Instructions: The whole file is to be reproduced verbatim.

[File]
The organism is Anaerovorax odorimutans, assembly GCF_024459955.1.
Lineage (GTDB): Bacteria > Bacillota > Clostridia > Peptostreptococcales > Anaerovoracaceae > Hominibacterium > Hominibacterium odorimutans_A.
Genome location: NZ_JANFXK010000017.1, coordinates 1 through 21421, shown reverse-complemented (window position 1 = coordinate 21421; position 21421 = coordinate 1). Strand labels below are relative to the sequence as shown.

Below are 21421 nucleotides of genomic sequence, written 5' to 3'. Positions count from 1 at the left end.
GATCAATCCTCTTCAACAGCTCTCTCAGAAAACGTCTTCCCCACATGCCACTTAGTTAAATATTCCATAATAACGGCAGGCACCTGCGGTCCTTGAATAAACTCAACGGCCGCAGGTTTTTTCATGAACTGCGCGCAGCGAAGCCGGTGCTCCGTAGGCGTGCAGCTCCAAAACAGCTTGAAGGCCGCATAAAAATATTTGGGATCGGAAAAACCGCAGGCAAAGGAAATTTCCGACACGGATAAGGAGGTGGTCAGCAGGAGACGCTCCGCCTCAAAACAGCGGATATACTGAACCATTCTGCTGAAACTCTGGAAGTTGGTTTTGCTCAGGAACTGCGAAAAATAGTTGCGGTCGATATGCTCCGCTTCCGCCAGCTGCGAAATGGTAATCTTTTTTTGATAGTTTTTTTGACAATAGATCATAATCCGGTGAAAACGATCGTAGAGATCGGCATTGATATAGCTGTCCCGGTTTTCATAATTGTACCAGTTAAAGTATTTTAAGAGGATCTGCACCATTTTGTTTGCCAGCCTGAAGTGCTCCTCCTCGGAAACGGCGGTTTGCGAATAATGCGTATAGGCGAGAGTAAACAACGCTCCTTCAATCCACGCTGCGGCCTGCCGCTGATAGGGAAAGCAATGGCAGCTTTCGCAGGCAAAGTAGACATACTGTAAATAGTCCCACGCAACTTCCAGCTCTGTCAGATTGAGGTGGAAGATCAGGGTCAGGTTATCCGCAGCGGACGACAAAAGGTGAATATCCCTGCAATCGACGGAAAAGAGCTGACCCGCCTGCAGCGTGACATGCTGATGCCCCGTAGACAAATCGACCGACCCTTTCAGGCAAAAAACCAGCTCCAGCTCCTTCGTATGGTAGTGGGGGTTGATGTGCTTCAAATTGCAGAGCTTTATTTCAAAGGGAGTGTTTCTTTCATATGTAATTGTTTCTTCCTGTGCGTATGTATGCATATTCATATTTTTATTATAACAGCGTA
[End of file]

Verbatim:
The organism is Anaerovorax odorimutans, assembly GCF_024459955.1.
Lineage (GTDB): Bacteria > Bacillota > Clostridia > Peptostreptococcales > Anaerovoracaceae > Hominibacterium > Hominibacterium odorimutans_A.
Genome location: NZ_JANFXK010000017.1, coordinates 1 through 21421, shown reverse-complemented (window position 1 = coordinate 21421; position 21421 = coordinate 1). Strand labels below are relative to the sequence as shown.

Below are 21421 nucleotides of genomic sequence, written 5' to 3'. Positions count from 1 at the left end.
GATCAATCCTCTTCAACAGCTCTCTCAGAAAACGTCTTCCCCACATGCCACTTAGTTAAATATTCCATAATAACGGCAGGCACCTGCGGTCCTTGAATAAACTCAACGGCCGCAGGTTTTTTCATGAACTGCGCGCAGCGAAGCCGGTGCTCCGTAGGCGTGCAGCTCCAAAACAGCTTGAAGGCCGCATAAAAATATTTGGGATCGGAAAAACCGCAGGCAAAGGAAATTTCCGACACGGATAAGGAGGTGGTCAGCAGGAGACGCTCCGCCTCAAAACAGCGGATATACTGAACCATTCTGCTGAAACTCTGGAAGTTGGTTTTGCTCAGGAACTGCGAAAAATAGTTGCGGTCGATATGCTCCGCTTCCGCCAGCTGCGAAATGGTAATCTTTTTTTGATAGTTTTTTTGACAATAGATCATAATCCGGTGAAAACGATCGTAGAGATCGGCATTGATATAGCTGTCCCGGTTTTCATAATTGTACCAGTTAAAGTATTTTAAGAGGATCTGCACCATTTTGTTTGCCAGCCTGAAGTGCTCCTCCTCGGAAACGGCGGTTTGCGAATAATGCGTATAGGCGAGAGTAAACAACGCTCCTTCAATCCACGCTGCGGCCTGCCGCTGATAGGGAAAGCAATGGCAGCTTTCGCAGGCAAAGTAGACATACTGTAAATAGTCCCACGCAACTTCCAGCTCTGTCAGATTGAGGTGGAAGATCAGGGTCAGGTTATCCGCAGCGGACGACAAAAGGTGAATATCCCTGCAATCGACGGAAAAGAGCTGACCCGCCTGCAGCGTGACATGCTGATGCCCCGTAGACAAATCGACCGACCCTTTCAGGCAAAAAACCAGCTCCAGCTCCTTCGTATGGTAGTGGGGGTTGATGTGCTTCAAATTGCAGAGCTTTATTTCAAAGGGAGTGTTTCTTTCATATGTAATTGTTTCTTCCTGTGCGTATGTATGCATATTCATATTTTTATTATAACAGCGTA